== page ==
Database Interface

Overview No matter how complete, organized, and well maintained a database is, it's useless without a user interface.  Good user interfaces allow people to find the information they need quickly and with a minimal amount of interaction; bad user interfaces make it difficult or even impossible to locate and display information stored in the database. Follow the links below for examples of good and bad database interface design, hints and tips on how to design database user interfaces, and resources for help on database interface design.

General Information Read Making Usable Products: An Informal Process for Good User Interfaces for general user interface design hints. The page at www.15seconds.com/Issue/001025.htm details database interface design using ASP (Active Server Pages). For examples of bad design practices, take a look at Jakob Nielsen's Top Ten Web-Design Mistakes. User Interface Engineering includes design tips for both database interfaces, and general Web pages. You can also find hints and tips on design at User Interface Design for Programmers. The Web Accessibility Initiative is a group dedicated to promoting quality Web design.

Search interfaces Most good database interfaces have a multi-level search capability. Amazon.com's basic search appears on the main Web page and makes searching for a particular book easy. More advanced searches can be performed at the advanced search page. Even more advanced searches are detailed on the power search page. In contrast, look at the Renovator's Supply web page. The search is limited to one search term or item #. There is no "advanced" or "power" search options. Which interface would you rather use?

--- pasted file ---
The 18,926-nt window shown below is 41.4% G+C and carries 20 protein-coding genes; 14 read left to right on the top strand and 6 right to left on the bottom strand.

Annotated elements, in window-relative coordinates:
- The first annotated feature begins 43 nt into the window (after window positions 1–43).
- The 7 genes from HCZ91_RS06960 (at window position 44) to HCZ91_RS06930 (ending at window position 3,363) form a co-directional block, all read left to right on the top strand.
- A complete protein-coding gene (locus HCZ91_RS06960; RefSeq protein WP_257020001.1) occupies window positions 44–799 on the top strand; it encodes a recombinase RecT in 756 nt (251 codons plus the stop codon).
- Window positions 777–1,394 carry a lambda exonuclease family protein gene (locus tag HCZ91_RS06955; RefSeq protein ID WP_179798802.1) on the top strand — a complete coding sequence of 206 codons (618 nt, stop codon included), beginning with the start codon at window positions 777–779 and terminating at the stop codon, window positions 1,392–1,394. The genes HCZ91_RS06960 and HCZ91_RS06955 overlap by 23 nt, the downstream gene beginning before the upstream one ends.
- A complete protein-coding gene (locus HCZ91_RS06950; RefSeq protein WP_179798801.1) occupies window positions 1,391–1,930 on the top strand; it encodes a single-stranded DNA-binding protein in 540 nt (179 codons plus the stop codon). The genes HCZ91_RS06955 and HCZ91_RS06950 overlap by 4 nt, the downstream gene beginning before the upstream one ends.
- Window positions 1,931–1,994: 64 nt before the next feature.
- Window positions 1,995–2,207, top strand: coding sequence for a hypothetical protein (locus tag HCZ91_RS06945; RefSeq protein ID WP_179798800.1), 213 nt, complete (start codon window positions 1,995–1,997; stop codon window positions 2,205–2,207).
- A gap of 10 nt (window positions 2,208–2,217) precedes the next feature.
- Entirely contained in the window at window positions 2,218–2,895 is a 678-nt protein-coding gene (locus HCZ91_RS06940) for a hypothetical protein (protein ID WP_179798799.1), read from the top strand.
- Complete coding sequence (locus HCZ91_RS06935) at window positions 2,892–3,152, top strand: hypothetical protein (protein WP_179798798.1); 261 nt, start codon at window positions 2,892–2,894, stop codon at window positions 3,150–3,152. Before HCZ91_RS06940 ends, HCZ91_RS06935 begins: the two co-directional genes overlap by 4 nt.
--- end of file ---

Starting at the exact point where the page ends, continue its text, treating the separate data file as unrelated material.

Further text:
Information gathering interfaces Consider the .NET passport registration form. The fields are concise and well-defined. There's a Help link. The information collected is relevant and not lengthy. You have options to print out the terms of use if you'd like to look them over off-line. Contrast it with the NetAddress registration form. The page has very little information. What types of passwords are valid? Can you use any sort of user name? What are the terms of use? Although lengthy discussion of every user-input field is usually not necessary, hints, tips, and links to more information can and should be included.

Additional Links Test your design - early and often is a case study of one company's user interface design review. Designing and Implementing Web Application Interfaces is another general  good interface design overview. Finally, WebPagesThatSuck.com is a collection of truly bad Web pages.